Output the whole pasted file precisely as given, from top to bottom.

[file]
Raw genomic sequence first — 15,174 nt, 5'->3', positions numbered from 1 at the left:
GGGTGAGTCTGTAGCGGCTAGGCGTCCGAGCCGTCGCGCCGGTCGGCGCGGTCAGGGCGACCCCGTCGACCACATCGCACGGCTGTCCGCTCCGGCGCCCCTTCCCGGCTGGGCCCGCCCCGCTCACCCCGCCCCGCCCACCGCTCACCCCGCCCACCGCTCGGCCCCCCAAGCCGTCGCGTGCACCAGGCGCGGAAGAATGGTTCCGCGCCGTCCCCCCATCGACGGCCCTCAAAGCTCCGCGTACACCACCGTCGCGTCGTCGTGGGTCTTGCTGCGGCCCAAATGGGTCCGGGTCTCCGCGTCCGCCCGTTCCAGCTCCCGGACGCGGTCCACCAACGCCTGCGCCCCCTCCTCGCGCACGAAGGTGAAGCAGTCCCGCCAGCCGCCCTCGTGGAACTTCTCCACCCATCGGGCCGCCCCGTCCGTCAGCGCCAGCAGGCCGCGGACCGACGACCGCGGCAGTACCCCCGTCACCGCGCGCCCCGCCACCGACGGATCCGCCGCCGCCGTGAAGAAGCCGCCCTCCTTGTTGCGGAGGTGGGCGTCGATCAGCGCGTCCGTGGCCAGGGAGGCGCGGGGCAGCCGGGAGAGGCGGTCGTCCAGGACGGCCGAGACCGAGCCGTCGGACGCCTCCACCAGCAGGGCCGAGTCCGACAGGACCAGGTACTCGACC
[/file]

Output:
Raw genomic sequence first — 15,174 nt, 5'->3', positions numbered from 1 at the left:
GGGTGAGTCTGTAGCGGCTAGGCGTCCGAGCCGTCGCGCCGGTCGGCGCGGTCAGGGCGACCCCGTCGACCACATCGCACGGCTGTCCGCTCCGGCGCCCCTTCCCGGCTGGGCCCGCCCCGCTCACCCCGCCCCGCCCACCGCTCACCCCGCCCACCGCTCGGCCCCCCAAGCCGTCGCGTGCACCAGGCGCGGAAGAATGGTTCCGCGCCGTCCCCCCATCGACGGCCCTCAAAGCTCCGCGTACACCACCGTCGCGTCGTCGTGGGTCTTGCTGCGGCCCAAATGGGTCCGGGTCTCCGCGTCCGCCCGTTCCAGCTCCCGGACGCGGTCCACCAACGCCTGCGCCCCCTCCTCGCGCACGAAGGTGAAGCAGTCCCGCCAGCCGCCCTCGTGGAACTTCTCCACCCATCGGGCCGCCCCGTCCGTCAGCGCCAGCAGGCCGCGGACCGACGACCGCGGCAGTACCCCCGTCACCGCGCGCCCCGCCACCGACGGATCCGCCGCCGCCGTGAAGAAGCCGCCCTCCTTGTTGCGGAGGTGGGCGTCGATCAGCGCGTCCGTGGCCAGGGAGGCGCGGGGCAGCCGGGAGAGGCGGTCGTCCAGGACGGCCGAGACCGAGCCGTCGGACGCCTCCACCAGCAGGGCCGAGTCCGACAGGACCAGGTACTCGACC